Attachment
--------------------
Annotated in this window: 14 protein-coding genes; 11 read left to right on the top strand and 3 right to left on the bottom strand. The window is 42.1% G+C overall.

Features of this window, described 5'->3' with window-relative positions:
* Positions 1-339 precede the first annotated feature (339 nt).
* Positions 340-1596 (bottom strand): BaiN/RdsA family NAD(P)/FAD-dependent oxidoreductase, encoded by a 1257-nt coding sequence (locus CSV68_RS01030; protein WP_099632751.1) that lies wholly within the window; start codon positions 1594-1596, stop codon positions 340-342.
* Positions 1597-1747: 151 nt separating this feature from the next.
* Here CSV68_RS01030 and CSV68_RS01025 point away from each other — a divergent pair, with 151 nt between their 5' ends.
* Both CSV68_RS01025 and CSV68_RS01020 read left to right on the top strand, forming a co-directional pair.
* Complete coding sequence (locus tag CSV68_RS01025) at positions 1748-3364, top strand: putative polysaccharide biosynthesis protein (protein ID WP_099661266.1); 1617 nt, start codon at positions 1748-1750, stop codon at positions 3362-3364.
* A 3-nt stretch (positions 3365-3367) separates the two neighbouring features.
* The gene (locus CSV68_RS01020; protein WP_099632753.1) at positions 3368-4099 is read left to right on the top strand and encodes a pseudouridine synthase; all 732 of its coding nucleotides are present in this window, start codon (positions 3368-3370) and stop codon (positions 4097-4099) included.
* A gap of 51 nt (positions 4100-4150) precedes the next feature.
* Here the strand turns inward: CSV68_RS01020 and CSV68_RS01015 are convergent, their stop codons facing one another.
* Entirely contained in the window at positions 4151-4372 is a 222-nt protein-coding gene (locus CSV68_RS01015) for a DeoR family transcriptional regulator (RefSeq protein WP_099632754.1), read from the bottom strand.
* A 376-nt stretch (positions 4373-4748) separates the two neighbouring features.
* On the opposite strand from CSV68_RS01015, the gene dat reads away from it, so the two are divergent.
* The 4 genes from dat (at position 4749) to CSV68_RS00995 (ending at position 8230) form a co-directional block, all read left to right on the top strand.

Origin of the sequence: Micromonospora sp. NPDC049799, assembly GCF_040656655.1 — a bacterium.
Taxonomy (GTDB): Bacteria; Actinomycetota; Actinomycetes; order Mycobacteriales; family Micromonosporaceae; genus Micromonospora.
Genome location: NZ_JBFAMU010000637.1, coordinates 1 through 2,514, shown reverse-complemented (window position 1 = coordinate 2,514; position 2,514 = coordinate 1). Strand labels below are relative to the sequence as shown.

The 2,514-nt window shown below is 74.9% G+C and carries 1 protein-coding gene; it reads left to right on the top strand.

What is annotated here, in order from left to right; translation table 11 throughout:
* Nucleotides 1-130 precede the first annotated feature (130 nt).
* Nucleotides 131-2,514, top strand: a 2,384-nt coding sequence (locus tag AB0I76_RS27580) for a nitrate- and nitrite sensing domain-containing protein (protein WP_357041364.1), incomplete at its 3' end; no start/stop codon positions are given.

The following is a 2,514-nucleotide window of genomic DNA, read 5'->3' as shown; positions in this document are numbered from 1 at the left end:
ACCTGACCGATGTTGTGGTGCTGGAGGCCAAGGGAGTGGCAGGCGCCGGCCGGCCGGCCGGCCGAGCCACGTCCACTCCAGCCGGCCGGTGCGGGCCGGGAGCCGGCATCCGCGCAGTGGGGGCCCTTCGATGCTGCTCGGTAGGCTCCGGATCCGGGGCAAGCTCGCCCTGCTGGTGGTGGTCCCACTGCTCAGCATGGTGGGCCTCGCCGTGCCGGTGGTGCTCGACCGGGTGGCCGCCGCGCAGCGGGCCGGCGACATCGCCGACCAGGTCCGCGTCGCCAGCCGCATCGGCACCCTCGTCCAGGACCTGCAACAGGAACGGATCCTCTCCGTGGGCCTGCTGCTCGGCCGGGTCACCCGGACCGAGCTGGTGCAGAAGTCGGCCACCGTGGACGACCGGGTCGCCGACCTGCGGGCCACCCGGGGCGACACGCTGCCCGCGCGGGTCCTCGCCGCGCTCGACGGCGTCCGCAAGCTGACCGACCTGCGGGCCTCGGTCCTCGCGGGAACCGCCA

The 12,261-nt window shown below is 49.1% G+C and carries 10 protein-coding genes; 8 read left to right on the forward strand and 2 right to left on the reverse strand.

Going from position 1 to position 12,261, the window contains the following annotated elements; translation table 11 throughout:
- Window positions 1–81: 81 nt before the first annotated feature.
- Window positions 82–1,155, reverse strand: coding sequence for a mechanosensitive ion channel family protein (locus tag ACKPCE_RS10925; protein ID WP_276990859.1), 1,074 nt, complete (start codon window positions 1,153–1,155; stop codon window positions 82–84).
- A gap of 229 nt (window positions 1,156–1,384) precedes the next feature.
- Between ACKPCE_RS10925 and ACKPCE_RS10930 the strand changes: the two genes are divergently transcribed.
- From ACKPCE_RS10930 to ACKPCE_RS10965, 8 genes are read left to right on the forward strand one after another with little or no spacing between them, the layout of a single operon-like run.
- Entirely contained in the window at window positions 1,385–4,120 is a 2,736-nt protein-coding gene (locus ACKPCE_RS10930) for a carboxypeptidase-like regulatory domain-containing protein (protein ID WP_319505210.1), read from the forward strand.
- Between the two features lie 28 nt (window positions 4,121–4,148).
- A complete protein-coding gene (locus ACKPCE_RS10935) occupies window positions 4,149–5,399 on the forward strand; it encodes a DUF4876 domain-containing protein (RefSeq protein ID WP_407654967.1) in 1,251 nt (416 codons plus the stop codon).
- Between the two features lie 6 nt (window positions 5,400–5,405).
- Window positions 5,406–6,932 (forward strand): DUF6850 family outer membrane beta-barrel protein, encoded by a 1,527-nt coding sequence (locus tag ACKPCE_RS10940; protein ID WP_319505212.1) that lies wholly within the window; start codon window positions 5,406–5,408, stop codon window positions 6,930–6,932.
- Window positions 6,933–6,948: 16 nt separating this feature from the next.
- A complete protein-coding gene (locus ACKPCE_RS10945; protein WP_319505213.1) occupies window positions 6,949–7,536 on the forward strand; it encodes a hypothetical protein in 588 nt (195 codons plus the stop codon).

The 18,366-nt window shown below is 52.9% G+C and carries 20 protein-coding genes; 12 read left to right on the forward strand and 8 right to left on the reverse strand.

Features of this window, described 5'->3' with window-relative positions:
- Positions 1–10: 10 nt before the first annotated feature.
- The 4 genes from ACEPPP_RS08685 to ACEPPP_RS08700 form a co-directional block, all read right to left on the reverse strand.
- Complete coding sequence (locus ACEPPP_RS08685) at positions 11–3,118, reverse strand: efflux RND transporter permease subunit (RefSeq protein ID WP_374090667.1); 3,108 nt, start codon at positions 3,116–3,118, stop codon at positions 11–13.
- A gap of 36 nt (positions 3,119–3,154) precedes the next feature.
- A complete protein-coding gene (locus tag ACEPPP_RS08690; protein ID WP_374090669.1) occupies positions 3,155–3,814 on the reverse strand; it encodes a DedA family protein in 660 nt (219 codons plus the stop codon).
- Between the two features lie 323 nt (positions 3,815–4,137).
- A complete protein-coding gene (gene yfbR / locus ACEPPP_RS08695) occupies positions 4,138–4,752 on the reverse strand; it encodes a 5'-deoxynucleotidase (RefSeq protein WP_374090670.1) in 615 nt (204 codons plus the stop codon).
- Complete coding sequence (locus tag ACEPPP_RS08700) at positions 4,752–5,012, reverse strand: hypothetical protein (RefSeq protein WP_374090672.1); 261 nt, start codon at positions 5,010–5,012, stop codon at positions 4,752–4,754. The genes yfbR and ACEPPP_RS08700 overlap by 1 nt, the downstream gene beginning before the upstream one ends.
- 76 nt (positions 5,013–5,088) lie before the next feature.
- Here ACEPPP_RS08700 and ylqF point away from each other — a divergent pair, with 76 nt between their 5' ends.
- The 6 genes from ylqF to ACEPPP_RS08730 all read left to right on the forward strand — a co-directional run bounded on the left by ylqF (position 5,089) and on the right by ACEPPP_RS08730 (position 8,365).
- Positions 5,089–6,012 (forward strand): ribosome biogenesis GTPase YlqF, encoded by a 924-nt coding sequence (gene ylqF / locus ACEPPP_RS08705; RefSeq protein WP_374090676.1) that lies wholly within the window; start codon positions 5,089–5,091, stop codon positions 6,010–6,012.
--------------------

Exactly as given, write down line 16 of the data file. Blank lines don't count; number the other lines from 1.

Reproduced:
* The 4 genes from dat (at position 4749) to CSV68_RS00995 (ending at position 8230) form a co-directional block, all read left to right on the top strand.